Volume 3 of the Citizen Trilogy
Size: 6.00 x 9.00 in
Now firmly placed in a job that’s part office work and part lab tester, our hero discovers his heroing days might not be quite as over as he thought. A corporate competitor has launched some hostile, and dangerous, actions against his employer and he may have to put the suit back on for real. But how will he balance that with being the guardian of his three nieces? And then there’s the fact that he’s in a fairly serious relationship.
It’s actually being about two weeks since I took the suit out to and I think that’s the longest I’ve gone yet.
I keep waiting for the company to ask for it back and I can’t imagine why they haven’t. The job they have me working now doesn’t require me to have one of my own, but mine is older now, two models back. Maybe it’s no good to them anymore?READ MORE
All in all, I have to admit that the company has been very understanding. There are a lot of bits of the last contract that are still in force, but my current contract, among other minor differences, adds the word laboratory in the testing section and has me working in a private, I might almost say isolated, small building complex located about a 45-minute drive from my parents’ house if it’s rush hour. The pay is just as good, meaning a whole lot better than I ever made working in IT, and the hours are a whole lot better and more reasonable most of the time. I have a couple of late, but not too late, nights and one weekend day per month, and it’s usually easy to get mom and/or dad to come and hang out for the evening or the day with the girls. I have two potential babysitters for when that doesn’t work out.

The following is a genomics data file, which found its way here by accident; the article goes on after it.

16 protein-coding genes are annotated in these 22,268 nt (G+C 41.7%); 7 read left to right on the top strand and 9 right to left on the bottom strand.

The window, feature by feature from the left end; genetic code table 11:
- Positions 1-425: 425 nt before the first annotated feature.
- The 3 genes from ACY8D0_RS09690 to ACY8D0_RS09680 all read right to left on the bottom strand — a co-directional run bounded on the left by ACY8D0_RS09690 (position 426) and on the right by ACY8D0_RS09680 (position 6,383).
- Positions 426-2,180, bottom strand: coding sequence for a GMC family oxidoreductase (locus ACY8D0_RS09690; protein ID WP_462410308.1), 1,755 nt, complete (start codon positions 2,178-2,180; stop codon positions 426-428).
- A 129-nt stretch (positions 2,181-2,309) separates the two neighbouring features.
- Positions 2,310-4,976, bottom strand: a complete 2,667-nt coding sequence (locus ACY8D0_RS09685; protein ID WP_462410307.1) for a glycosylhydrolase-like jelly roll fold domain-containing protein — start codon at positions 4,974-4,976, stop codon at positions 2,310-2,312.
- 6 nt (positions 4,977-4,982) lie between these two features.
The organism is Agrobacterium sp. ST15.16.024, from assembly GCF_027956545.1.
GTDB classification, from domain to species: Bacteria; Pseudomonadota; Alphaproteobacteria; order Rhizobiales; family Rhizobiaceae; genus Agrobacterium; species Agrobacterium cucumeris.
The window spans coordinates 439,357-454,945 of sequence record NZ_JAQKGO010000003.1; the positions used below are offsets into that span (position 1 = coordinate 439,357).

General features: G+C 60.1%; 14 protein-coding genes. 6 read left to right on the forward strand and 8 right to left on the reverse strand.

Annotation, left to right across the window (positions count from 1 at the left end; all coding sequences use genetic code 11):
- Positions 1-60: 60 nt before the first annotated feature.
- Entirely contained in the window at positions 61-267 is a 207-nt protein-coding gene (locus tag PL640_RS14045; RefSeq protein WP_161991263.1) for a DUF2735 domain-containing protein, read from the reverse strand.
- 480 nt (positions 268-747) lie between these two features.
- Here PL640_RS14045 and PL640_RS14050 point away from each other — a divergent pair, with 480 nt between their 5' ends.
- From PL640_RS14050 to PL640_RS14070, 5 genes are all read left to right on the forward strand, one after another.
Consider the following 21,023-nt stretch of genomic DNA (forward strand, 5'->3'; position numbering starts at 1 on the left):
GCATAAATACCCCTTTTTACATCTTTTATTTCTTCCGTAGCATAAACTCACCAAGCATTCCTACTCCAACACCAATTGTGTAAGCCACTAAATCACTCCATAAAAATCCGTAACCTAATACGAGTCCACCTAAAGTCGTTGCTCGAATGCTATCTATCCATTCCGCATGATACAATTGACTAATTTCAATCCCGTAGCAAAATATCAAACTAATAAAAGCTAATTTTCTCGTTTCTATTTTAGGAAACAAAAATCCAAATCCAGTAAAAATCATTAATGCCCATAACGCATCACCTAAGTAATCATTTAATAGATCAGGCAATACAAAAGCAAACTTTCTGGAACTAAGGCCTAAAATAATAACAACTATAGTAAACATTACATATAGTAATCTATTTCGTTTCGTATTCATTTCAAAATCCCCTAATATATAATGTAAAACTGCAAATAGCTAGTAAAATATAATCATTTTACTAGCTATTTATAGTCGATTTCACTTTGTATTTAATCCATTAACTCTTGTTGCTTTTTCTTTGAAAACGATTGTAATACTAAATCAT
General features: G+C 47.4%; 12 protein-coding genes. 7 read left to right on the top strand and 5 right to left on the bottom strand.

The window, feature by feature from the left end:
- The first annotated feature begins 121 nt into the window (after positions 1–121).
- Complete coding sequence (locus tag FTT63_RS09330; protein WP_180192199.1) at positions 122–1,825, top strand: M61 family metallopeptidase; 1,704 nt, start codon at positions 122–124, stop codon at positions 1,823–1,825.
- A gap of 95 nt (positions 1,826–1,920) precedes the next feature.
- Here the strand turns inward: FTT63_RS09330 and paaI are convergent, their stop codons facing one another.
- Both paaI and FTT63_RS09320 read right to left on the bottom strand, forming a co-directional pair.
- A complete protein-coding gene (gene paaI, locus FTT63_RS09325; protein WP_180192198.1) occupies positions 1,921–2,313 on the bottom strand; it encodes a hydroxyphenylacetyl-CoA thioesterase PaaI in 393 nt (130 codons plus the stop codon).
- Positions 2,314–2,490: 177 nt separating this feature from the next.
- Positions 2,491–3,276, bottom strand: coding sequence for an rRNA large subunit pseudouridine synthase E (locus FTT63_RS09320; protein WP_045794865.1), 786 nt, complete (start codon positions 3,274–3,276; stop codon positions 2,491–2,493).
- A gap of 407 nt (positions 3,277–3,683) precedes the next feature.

The lab testing does sometimes involve me wearing a suit, but it’s provided on the spot, an upgraded version from my old one and the one that came after. It will take about 11% more impact energy than mine, but the new Mark III suit doesn’t seem to fit quite as well, or maybe I’m just a little too sedentary now. I’m certainly not running across rooftops at night anymore, and I’m sure I’ve put on a handful of pounds, at least, but I don’t really want to check. Potential weight gain aside, I’m out of practice, if nothing else.
And they never asked for my suit back.
I keep it in a small safe tucked into the corner of my closet, folded neatly. Anybody who knows all three of my nieces’ birthdays would be able to hit on the correct combination eventually, but who would think to look? Only one of the girls even asked about it, and I told her the truth, if only part of it, that the safe contains copies of all of my relevant legal documents; mortgage, basic pay and retirement plan information, and so on. I specifically don’t use the word Will, but that’s in there too, along with all the rest of the paper in a smaller lockbox that requires key, sitting on top of my neatly folded super suit.
Which the company has not asked to be returned.
And if they don’t ask, I’m not going to volunteer it. I know I’m not going to wear it again, that so long as I am responsible for the health and well-being of my sister’s children, that part of my life needs to be over. I can’t afford the risks that come with it anymore.
And being part of the corporate support team isn’t such a bad thing. New toys before anyone else sees them, far better hours, and I still have the occasional slightly less illegitimate contact with Max and Crusader. Not much, really. A note or two here and there, a technical update. But enough.
Maybe I should give back helmet, though. It takes up two thirds of the safe on its own. Never realized I had such a big head.